Jewish heirs fight over a Picasso painting that was sold as the Nazis rose to power
War was looming in 1938, and Adler allegedly had no choice but to sell a prized possession: a Pablo Picasso painting.
painting, blue era A personal photo titled “Ironing a Woman” In the end it secured Adler’s passage to Argentina. Now, decades later, his family’s heirs want it back. A lawsuit filed Friday in New York County Superior Court alleges that the Guggenheim Museum in Manhattan, where the painting is on display, wrongfully owned the Picasso portrait because it was sold under Nazi repression and is seeking its return to Adler’s heirs.
The lawsuit alleges that “Adler would not have disposed of the painting at the time and price that he did, but because of the Nazi persecution to which he and his family were subjected and will continue to be subjected.”
An attorney representing the Adler estate declined to comment on behalf of the plaintiffs. In a statement, the Guggenheim Foundation challenged the lawsuit’s allegations.
“Guggenheim has conducted extensive research and detailed investigation in response to this allegation, has engaged in dialogue with Claimants’ attorneys over several years, and believes the allegation is without merit,” the statement said.
Adler’s dilemma was a common one faced by immigrant Jews as they fled Nazi Germany, Holland-based art investigator Arthur Brand told The Washington Post.
“People always think, ‘Look, Nazis [only] They went into Jewish homes, got their paintings, stole them from them, sold them or whatever,” said Brand, who helps Jewish families locate stolen artwork. “That’s not how the Nazis worked.”
In the early years of their regime, the Nazi government targeted Jews with an array of financial penalties and taxes, including an exorbitant wealth tax and flight tax on dozens of Jewish immigrants leaving Germany to escape persecution before banning Jewish immigration in 1941. The suit, brought by Adler’s heirs, also alleges that Adler incurred additional costs as he paid for short-term visas to enter various European countries while waiting to obtain a permanent visa for Argentina.
According to the complaint, Adler sold his Picasso painting for well below its market value. In 1931, he valued it at about $14,000, according to the lawsuit. In 1938 he allegedly sold it to a Jewish collector in Paris, Justin Tannhauser, for approximately $1,500, after it was bound for cash.
The complaint alleges that “Thanhauser, as Picasso’s leading art dealer, knew he had acquired the painting at an exorbitant sale price.”
Thanhauser requested that the “Woman Ironing” be given as a gift to the Guggenheim after his death, the complaint alleges. He died in 1976, and the painting was acquired by the Museum Foundation two years later. The Guggenheim Foundation said “Woman Ironing” was on continuous display at the Guggenheim in the decades since.
Carl and Rosa Adler died in 1957 and 1946 respectively, according to the complaint, and their three children, who died between 1989 and 1994, inherited the family inheritance to several relatives and charitable foundations. According to the complaint, one of Adler’s great-grandsons, Thomas Bennigson, learned of the family’s alleged claim of “Woman Ironing” in 2014 and hired a law firm. Bennigson and seven other relatives and nine nonprofits, who are alleged to be Adler’s heirs, are the plaintiffs suing Guggenheim for the return of the painting.
Brand thinks the heirs have a case.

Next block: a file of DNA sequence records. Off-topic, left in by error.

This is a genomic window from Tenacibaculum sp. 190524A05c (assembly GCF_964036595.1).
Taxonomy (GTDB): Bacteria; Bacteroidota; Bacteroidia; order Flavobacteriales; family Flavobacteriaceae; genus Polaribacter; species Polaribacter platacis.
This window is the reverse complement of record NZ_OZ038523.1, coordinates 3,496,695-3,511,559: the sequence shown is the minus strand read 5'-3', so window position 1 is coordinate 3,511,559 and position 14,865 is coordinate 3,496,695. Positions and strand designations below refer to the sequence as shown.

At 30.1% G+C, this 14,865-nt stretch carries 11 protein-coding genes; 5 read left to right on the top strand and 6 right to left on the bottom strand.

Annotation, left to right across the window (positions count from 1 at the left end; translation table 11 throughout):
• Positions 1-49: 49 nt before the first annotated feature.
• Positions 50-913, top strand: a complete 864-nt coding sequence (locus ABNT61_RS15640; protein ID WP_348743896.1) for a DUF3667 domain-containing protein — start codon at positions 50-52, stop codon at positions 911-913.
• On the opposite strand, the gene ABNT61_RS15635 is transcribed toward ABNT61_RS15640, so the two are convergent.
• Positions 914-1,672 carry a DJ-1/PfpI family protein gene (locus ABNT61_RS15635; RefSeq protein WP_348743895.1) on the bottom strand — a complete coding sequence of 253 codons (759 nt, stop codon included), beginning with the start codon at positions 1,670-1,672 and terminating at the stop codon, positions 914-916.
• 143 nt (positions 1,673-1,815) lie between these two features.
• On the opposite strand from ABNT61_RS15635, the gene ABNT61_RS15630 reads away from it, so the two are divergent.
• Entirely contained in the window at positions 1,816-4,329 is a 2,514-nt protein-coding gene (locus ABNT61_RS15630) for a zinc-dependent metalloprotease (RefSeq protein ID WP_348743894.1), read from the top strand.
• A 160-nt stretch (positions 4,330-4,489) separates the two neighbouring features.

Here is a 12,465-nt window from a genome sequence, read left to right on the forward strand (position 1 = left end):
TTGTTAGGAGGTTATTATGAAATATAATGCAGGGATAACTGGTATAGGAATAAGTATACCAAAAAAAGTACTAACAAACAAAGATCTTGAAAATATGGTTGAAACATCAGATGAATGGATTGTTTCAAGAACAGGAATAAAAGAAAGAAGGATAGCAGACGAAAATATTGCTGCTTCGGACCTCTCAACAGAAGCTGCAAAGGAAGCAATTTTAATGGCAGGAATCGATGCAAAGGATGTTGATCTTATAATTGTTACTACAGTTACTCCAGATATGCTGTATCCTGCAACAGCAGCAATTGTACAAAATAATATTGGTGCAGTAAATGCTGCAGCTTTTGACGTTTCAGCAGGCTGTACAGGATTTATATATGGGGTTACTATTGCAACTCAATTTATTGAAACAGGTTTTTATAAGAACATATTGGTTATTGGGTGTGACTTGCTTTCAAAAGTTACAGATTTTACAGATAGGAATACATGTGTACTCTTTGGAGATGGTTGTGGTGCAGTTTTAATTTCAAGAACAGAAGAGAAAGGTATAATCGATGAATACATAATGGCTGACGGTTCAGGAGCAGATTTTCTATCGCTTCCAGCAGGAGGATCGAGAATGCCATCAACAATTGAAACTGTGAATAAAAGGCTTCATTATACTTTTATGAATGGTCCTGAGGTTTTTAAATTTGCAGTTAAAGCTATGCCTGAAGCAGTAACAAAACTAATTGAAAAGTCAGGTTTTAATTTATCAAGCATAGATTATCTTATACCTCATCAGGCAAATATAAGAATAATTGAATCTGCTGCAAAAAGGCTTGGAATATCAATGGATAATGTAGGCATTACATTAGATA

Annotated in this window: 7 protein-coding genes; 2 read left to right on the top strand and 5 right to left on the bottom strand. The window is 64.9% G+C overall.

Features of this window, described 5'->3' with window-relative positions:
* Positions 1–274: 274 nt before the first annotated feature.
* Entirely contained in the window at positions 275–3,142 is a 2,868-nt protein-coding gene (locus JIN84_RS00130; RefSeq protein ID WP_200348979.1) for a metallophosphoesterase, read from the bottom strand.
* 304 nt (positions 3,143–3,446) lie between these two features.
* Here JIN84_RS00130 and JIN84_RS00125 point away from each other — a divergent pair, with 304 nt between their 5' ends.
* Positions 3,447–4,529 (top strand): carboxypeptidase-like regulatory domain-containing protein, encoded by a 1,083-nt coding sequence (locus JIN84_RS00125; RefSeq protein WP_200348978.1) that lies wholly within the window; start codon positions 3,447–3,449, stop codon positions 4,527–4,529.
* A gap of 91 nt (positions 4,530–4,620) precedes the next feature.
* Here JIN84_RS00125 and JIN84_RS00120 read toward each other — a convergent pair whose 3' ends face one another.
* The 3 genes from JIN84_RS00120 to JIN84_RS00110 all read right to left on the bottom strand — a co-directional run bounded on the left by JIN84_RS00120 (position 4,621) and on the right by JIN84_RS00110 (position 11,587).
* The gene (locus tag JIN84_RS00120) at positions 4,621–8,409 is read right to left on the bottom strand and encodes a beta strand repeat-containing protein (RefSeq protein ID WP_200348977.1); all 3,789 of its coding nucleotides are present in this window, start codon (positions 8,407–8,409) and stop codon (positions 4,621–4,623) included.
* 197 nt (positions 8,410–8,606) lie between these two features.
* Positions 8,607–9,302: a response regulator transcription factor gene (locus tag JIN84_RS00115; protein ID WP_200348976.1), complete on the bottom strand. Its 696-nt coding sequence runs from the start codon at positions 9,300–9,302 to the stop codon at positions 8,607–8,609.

“I think if the family can prove that, in fact, they didn’t get the market rate and that Adler himself had to pay flight or visa taxes [fees]They have a chance to get the painting back.”
But Leila Amendouleh, a New York-based attorney who specializes in arts and cultural heritage law, told The Post that US judges have been reluctant to invalidate the sales using the argument of coercion. A descendant of a Jewish family who sold another Picasso painting to flee Germany to Italy lost a similar painting Issue v. New York Metropolitan Museum of Art in 2018. An appeals court sided with the Met in 2019 but sidestepped the case, ruling that the plaintiffs had waited too long to file their claim.
“The courts have not given very clear guidance on what constitutes a forced sale,” Amendoleh said. “It looks like the courts are kind of sanctioning that question and deciding [cases] For other reasons.
The Guggenheim Foundation said in its statement that two of Adler’s children are on good terms with the foundation and Tannhauser. Before receiving “Woman Ironing,” the foundation said it contacted one of Adler’s sons, who raised no concerns about the painting or its sale to Thannhauser. She also said that Adler’s daughter had kept in touch with Tannhauser and that the family had entrusted a second painting to his care at the time of the “women’s iron” sale.
“There is no evidence that Carl Adler or his three sons, now deceased, considered the sale unfair or considered Thanhauser to be a bad faith actor,” the statement said.
Brand said the foundation’s argument does not consider that opinions might change as awareness grows about the various ways Nazi Germany pressured Jewish families to sell their prized possessions.
“This family … can change its mind,” Brand said. We now better understand the tactics of the Nazis. Even though something seemed voluntary, it didn’t always mean that it was really voluntary.”
Brand and Amendole said their unique field will continue to evolve as historical knowledge grows — and conflicts continue around the world. Brand said the idea of suing to invalidate sales under duress only came about in the last 20 years. Amendoleh said she expects more cases in the fallout from the recent conflicts.
“We will be dealing with things looted from Ukraine for years to come,” Amendoleh said. “Antiquities have been looted from Iraq since the first Gulf War and are still on the market… Art, unfortunately, has always been a target.”